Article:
When: Saturday 16th October 2021, 10am – 1pm
Where: St Michael’s Church, High Street, Lewes
At this half-day workshop we looked at a set of anthems by Henry Purcell (1659 – 1695), including ‘I was glad’ and ‘Thou knowest Lord the secrets of our hearts’.
About the music
In 1682 Purcell became Organist and Master of the Choristers at Westminster Abbey, aged 23, and many of his anthems were written in these very early 1680s. As the decade progressed, Purcell turned his attention more towards writing for Court celebrations, and the theatre including Opera.
Purcell’s anthems are of two types: Full anthems written for full choir, often in a single section without breaks, while Verse anthems set each sentence of text separately, often featuring small solo groups of singers. We will sing two of each type.
I was glad when they said unto me (verse anthem) dates from 1682-3 but was most notably sung at the very start of the coronation of James II on 23 April 1685. Musically this was a very grand occasion and featured eleven anthems by the major composers of the day. Purcell’s two contributions began and ended the service.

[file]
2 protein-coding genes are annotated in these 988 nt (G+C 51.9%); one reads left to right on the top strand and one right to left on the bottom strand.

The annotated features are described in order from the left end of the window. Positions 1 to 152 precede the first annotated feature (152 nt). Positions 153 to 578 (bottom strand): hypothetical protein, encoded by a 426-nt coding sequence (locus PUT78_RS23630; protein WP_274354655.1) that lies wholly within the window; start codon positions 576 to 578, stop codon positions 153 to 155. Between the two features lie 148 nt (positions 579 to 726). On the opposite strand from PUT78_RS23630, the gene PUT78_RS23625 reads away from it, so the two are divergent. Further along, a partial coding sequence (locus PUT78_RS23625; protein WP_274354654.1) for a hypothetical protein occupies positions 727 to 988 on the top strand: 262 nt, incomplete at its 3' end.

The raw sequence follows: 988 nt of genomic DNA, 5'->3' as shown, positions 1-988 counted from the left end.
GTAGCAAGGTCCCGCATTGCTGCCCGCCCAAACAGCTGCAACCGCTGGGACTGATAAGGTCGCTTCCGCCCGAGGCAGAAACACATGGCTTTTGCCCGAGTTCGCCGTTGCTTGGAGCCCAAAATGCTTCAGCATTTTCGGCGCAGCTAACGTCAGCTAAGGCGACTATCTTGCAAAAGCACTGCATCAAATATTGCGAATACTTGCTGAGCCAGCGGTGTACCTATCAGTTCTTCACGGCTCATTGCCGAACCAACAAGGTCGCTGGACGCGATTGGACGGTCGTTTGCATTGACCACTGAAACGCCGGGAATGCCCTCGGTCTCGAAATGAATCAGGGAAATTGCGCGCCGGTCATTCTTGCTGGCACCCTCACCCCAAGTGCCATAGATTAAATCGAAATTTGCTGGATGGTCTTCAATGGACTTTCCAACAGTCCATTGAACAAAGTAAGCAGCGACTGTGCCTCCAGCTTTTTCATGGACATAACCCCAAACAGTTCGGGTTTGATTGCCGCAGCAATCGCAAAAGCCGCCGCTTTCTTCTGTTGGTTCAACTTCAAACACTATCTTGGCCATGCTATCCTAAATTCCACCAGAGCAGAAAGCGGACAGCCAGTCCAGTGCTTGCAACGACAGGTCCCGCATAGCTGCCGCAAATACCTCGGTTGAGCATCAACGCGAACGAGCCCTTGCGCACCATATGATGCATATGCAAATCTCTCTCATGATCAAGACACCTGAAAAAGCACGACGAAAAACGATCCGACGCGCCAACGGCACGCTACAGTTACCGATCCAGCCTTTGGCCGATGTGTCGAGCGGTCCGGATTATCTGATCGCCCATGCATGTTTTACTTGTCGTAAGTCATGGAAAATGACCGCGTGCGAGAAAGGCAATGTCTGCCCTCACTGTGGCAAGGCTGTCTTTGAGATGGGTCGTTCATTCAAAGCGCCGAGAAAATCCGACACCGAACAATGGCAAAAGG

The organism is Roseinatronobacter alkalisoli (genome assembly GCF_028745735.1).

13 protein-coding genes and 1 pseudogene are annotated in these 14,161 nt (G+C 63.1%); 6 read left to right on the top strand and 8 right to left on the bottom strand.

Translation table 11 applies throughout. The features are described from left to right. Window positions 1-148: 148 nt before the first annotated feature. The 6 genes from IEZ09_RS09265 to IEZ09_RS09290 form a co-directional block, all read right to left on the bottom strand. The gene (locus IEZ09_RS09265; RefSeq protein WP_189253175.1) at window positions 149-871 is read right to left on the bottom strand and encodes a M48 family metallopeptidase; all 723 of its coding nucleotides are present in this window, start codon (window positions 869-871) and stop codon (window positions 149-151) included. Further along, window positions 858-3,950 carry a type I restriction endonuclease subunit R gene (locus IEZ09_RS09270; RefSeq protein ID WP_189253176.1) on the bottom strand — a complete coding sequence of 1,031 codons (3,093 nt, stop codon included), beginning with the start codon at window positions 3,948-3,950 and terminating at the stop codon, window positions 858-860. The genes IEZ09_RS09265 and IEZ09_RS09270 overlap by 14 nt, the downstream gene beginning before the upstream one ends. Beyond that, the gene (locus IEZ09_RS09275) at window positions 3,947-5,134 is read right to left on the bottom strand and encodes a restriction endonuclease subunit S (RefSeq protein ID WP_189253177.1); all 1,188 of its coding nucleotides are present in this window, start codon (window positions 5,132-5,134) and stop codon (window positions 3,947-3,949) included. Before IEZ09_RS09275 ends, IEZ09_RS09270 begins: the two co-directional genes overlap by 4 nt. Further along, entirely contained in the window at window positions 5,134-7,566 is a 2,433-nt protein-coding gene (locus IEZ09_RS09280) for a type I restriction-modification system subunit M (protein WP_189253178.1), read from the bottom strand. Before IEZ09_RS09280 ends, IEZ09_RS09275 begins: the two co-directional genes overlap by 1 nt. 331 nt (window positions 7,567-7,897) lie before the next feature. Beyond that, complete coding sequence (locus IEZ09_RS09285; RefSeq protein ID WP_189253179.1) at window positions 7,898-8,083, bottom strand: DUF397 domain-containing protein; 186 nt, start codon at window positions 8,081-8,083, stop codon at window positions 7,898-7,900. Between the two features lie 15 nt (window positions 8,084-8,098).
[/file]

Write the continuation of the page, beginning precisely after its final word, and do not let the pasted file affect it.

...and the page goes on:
O God, Thou art my God, another verse anthem, ends with an Hallelujah section which became the well known hymn tune ‘Westminster Abbey’.
Hear my prayer, O Lord, and let my crying come unto thee is a Full anthem written for 8 parts SSAATTBB. These 34 bars of music comprise some of the most intense and chromatic counterpoint written by Purcell.
Thou knowest, Lord, the secrets of our hearts (2nd Setting). Purcell first set these ‘funeral sentences’ when he was 13 years old, subsequently revising them at least twice. But he felt moved to write a new, more solemn version for the funeral of Queen Mary in 1695. And later the same year, this setting was sung again at Westminster Abbey at his own funeral. In complete contrast to the counterpoint of Hear my prayer, this setting is entirely homophonic creating a truly profound mood.